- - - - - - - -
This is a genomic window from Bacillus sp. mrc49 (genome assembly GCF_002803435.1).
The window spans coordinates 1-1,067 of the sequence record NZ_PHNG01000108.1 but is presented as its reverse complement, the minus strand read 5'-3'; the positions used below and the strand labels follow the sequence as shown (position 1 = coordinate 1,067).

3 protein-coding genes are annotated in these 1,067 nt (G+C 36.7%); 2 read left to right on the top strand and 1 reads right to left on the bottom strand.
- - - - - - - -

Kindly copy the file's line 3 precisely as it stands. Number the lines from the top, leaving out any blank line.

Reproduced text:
3 protein-coding genes are annotated in these 1,067 nt (G+C 36.7%); 2 read left to right on the top strand and 1 reads right to left on the bottom strand.